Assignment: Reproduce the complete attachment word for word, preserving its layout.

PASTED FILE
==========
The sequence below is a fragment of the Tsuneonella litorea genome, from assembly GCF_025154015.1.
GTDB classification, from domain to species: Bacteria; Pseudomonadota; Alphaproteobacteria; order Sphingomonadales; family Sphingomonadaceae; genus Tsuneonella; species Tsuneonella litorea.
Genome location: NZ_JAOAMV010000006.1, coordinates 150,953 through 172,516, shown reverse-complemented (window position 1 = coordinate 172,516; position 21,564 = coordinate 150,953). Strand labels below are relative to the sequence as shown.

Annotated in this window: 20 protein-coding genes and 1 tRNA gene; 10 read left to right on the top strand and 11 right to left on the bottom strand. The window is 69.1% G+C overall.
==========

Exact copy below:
The sequence below is a fragment of the Tsuneonella litorea genome, from assembly GCF_025154015.1.
GTDB classification, from domain to species: Bacteria; Pseudomonadota; Alphaproteobacteria; order Sphingomonadales; family Sphingomonadaceae; genus Tsuneonella; species Tsuneonella litorea.
Genome location: NZ_JAOAMV010000006.1, coordinates 150,953 through 172,516, shown reverse-complemented (window position 1 = coordinate 172,516; position 21,564 = coordinate 150,953). Strand labels below are relative to the sequence as shown.

Annotated in this window: 20 protein-coding genes and 1 tRNA gene; 10 read left to right on the top strand and 11 right to left on the bottom strand. The window is 69.1% G+C overall.